MONTGOMERY — Several area school leaders are in favor of a proposed "Local Control School Flexibility Act" they say would give them more decision-making power over how they spend money and teach their students.
But some Democrats and Alabama Education Association officials say the GOP-proposed act, currently being considered by the Alabama Legislature, gives local systems too much leeway to make their own rules and could result in the state's more than 100 systems operating differently from each other.
A House version of the bill creating the act, one of the House GOP's priorities under their "We Dare Defend Our Rights" agenda, passed out of committee last week and could soon be voted on by the full House. The act has the support of Gov. Robert Bentley and was designed to "advance the benefits of local school and school system autonomy in innovation and creativity by allowing flexibility from state laws, regulations and policies," according to language in the act.
At least two Shoals school superintendents are in favor of the act. Florence schools Superintendent Janet Womack on Wednesday talked to lawmakers during Senate and House committee hearings and stressed the financial flexibility she believes the act would offer.
"We don't see additional buckets of money coming from the state or federal level, but I'm not willing to look in the faces of our parents and students and tell them that we can't do more," Womack said. But current regulations tie systems' hands, she said.
Case in point: per-student funding at Florence Freshman Center.
This year, it has 391 students. But its state funding is based on last year's enrollment — 298 students in an abnormally small class.
"Our funding for teacher units, which must be placed at that school, is based on last year's enrollment," Womack said.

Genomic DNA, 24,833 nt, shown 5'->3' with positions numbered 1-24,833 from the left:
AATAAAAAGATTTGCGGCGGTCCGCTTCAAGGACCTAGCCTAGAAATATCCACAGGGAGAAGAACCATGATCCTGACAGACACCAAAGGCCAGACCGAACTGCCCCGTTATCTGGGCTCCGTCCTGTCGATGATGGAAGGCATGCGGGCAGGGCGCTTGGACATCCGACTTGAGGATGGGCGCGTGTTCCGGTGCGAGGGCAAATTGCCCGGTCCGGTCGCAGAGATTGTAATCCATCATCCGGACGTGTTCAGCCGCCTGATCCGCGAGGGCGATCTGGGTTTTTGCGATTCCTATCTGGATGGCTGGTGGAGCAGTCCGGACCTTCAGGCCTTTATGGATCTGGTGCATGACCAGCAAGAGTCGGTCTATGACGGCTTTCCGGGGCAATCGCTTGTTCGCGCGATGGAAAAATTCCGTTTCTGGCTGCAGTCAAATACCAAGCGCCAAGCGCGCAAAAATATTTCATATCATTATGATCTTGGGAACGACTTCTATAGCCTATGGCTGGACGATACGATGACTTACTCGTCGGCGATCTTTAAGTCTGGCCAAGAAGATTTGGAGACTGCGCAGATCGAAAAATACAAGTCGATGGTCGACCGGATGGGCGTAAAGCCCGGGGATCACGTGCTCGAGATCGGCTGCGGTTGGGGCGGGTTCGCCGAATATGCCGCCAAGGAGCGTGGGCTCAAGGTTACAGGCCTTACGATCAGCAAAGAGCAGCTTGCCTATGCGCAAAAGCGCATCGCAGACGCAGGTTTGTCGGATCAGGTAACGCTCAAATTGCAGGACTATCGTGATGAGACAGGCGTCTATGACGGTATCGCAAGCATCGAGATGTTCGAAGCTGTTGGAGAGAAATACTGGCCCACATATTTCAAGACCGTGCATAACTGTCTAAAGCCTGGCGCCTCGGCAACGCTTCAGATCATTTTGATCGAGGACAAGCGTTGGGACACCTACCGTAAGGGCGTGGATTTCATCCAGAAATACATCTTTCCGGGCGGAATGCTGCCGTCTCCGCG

The freshman center would have had 40-plus students per teacher under that formula, but the system used local money to put the needed teachers at the center this year.
"But most districts don't have that option," Womack said. And, that local money could have been used elsewhere in the system, she said.
Another possible benefit, Womack said, would be more flexibility with instructional supply money. Currently, each teacher receives $300 a year from the state to buy classroom supplies.
Once upon a time, they were buying lots of paper, Womack said. But now, with more technology, they want to purchase learning apps for their iPads and other devices. But the state code, written before the technology was around, doesn't allow for that, she said.
The act also would give schools more leeway as to who can teach, Womack said, because anyone teaching now has to be state certified.
"We absolutely support that for 99 percent of what we do," Womack said, but there should be exceptions, including fine arts classes.
"We sit right here in the Shoals and have all these nationally and internationally known artists sitting on our doorstep, but we can't bring them in to teach a class on guitar," she said.
Russellville city schools Superintendent Rex Mayfield sees a similar potential benefit for his career tech program, where retired engineers could teach a class or two, or a professional welder could teach the welding class.
"If G&G Steel says, ‘Your kids really need to know how to do this and I have (an employee) that can come in a do that,' this (act) would allow me to" bring that employee into the classroom," Mayfield said.
Opponents say bill is too broad.
Democrats are generally opposed to the bill, but say they could support a narrower version.